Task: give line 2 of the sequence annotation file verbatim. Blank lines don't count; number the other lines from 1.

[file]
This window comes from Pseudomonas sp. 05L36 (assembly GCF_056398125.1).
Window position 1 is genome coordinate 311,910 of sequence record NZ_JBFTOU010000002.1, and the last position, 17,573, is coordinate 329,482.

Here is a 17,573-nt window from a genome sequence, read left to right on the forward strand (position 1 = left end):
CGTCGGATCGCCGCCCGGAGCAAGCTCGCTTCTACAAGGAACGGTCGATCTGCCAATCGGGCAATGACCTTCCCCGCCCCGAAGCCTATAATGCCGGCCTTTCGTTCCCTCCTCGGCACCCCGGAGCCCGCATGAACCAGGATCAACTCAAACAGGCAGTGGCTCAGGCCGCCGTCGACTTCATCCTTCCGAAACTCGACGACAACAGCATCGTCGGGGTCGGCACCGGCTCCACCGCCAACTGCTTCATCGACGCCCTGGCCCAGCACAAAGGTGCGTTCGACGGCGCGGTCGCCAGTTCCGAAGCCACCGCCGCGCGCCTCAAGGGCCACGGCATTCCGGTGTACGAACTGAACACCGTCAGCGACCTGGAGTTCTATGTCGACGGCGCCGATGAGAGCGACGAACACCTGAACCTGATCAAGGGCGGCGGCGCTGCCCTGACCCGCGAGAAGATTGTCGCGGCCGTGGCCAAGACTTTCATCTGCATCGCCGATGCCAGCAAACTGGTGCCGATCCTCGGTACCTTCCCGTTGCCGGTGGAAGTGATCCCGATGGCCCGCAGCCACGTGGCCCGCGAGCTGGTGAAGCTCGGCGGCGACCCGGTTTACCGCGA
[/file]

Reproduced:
Window position 1 is genome coordinate 311,910 of sequence record NZ_JBFTOU010000002.1, and the last position, 17,573, is coordinate 329,482.